Editorial

Harvest Home

by Richard G. Johnstone Jr., Exec. Editor

Richard Johnstone

It was Autumn, and incessant piped the quails from shocks and sheaves, And, like living coals, the apples burned among the withering leaves.              — Henry Wadsworth Longfellow, 19th-century American poet

Swing the shining sickle,

Cut the ripening grain;

Gather in the harvest,

Fall is here again.  

            — Traditional

 

Come, ye thankful people, come;

Raise the song of Harvest-home;

All is safely gathered in,

ere the winter storms begin.  

            — Henry Alford, 19th-century English theologian

 

In harvest time, harvest folk,

servants and all,

should make altogether

good cheer in the hall.  

            — Thomas Tusser, 16th-century English poet and farmer

 

Ah, October. Balmy, blue-sky days. Flaming trees. Brisk nights. Crisp apples. A change in the weather, and preparations for the winter to come.

 

Fall reminds us that the calendar year, which seemed so expansive in May, is in fact fleeting. It teaches us to expect change, and to enjoy the moment, enjoy the harvest, “ere the winter storms begin.” And the harvest, of course, is almost always the result of labor borne by many hands.

 

And that’s exactly how, and why, cooperatives work: everyone shares in the effort, and everyone benefits from the result. So it’s only natural that October would be Cooperative Month, a wonderful time to reflect on how this form of business that stresses local ownership and local control ends up helping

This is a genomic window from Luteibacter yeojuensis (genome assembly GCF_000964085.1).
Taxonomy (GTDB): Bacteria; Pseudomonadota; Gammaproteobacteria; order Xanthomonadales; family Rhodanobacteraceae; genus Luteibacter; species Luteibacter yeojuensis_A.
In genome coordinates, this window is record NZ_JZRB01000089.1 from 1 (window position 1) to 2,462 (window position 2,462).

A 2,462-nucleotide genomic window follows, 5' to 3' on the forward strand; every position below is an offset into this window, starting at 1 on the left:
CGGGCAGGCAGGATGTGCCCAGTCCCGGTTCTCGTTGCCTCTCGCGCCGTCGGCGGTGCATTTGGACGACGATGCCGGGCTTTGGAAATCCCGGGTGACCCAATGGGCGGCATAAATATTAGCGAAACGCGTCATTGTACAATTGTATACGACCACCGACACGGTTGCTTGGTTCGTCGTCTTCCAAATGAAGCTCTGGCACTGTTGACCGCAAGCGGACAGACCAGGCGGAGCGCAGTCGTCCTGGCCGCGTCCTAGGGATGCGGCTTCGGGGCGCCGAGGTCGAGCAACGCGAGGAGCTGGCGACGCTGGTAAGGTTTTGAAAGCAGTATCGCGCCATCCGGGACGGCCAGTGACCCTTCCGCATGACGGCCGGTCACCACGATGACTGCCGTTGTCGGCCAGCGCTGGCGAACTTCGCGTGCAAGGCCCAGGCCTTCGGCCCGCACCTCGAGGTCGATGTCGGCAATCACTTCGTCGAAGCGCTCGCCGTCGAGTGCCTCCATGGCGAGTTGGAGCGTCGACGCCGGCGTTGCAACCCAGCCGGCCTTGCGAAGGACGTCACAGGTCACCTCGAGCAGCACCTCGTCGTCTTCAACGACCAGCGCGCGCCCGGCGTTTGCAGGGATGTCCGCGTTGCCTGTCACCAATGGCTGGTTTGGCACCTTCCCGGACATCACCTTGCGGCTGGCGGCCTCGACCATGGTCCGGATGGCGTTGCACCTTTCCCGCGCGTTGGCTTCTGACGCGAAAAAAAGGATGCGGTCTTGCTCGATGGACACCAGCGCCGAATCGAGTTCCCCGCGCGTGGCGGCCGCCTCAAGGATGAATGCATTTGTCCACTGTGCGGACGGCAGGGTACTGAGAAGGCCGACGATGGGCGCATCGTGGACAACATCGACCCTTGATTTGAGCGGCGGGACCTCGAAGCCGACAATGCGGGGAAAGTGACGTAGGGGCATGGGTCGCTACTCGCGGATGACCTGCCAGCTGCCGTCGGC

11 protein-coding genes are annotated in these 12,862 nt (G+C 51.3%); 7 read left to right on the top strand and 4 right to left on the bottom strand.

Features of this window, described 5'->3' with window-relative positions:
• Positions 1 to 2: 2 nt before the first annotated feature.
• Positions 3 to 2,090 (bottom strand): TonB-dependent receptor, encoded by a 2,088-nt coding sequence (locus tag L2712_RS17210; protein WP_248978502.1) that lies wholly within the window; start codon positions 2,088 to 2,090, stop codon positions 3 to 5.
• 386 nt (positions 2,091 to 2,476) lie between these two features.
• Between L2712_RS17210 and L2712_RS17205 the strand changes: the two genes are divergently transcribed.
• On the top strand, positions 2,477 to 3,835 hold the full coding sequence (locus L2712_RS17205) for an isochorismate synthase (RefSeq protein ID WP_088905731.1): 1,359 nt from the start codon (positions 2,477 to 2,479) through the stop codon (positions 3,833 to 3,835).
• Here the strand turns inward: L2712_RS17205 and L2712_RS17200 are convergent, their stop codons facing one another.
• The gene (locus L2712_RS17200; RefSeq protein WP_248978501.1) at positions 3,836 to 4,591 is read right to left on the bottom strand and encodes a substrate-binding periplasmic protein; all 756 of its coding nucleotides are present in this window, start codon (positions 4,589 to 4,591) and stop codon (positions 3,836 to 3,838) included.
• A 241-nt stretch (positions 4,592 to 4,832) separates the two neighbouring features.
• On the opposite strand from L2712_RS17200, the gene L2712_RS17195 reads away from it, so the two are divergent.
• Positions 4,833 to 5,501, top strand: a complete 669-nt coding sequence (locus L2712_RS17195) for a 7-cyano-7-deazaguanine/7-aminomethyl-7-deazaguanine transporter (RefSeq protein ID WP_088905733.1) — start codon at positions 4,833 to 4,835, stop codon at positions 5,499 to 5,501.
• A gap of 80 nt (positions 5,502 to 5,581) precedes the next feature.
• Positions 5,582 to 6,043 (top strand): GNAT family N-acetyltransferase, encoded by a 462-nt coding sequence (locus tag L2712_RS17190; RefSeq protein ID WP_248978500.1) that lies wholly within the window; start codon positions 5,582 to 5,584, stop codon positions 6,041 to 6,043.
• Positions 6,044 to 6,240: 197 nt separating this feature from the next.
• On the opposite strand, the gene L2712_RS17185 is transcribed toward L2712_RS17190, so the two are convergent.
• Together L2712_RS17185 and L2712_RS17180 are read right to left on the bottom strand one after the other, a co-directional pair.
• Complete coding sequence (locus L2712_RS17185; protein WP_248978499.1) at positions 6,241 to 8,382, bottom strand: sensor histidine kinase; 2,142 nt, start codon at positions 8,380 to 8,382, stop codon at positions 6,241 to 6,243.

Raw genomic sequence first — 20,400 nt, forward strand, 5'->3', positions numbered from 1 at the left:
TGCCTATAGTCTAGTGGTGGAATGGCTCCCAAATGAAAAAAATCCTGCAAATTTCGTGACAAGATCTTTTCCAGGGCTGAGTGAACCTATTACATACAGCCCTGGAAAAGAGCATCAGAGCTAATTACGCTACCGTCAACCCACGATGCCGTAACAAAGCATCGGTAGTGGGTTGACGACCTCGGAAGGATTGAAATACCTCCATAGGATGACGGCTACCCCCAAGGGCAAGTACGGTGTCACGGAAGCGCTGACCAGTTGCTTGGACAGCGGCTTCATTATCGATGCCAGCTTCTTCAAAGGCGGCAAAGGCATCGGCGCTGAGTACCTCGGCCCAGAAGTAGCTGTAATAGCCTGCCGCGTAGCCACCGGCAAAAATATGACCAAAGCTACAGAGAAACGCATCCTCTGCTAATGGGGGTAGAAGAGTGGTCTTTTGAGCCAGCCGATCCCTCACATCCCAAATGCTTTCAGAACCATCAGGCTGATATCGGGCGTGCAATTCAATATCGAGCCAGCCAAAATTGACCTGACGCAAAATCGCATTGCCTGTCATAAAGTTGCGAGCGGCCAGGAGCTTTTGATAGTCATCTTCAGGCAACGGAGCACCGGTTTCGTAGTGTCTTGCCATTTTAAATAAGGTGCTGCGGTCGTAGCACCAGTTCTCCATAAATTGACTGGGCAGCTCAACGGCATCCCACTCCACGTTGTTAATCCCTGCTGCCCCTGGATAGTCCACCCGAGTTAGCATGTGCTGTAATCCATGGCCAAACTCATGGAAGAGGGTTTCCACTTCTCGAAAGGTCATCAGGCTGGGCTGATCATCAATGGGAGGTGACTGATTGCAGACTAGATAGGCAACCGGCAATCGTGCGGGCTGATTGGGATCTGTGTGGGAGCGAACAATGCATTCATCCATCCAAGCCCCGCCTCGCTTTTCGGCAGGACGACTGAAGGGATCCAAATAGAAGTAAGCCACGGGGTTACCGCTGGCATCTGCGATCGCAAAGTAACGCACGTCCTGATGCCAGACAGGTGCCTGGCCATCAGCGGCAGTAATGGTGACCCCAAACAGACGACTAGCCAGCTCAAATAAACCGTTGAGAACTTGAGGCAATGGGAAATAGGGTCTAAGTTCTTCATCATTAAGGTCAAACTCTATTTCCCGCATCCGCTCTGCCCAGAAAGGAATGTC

millions of people across the globe save money, time and effort every day.

 

Cooperatives are a strong but often silent presence in our lives, meeting needs as diverse as banking and babysitting, food and housing, commodities and communications, and, of course, electricity. Your electric cooperative is one of over 900 spread across 47 American states, each one locally owned, locally controlled, and dedicated to providing its member-consumers with the best possible service at the lowest possible cost, every minute of every day.

 

As we’ve discussed in these pages many times over many years, each cooperative is unique, and yet each one is united with all the others by a shared commitment to Seven Cooperative Principles. These seven principles are:

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voluntary and open membership;

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democratic member control;

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economic participation by the members;

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autonomy and independence;

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a commitment to member education

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cooperation among cooperatives; and

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concern for community.  

 

This last principle captures the heart of the business philosophy of each cooperative, which is to improve the quality of life for its member-consumers and the communities in which they live.

 

So during this Cooperative Month, enjoy your own unique “harvest home,” the fruits of your year’s and life’s labors. We all have much to celebrate, from freedoms unimaginable to most of the residents of this planet, to family ties and friendships that remind us of life’s real treasures. As we pause to ponder our blessings, let’s be sure also to “make altogether good cheer in the hall.” Winter’s coming. Enjoy the moment!

 

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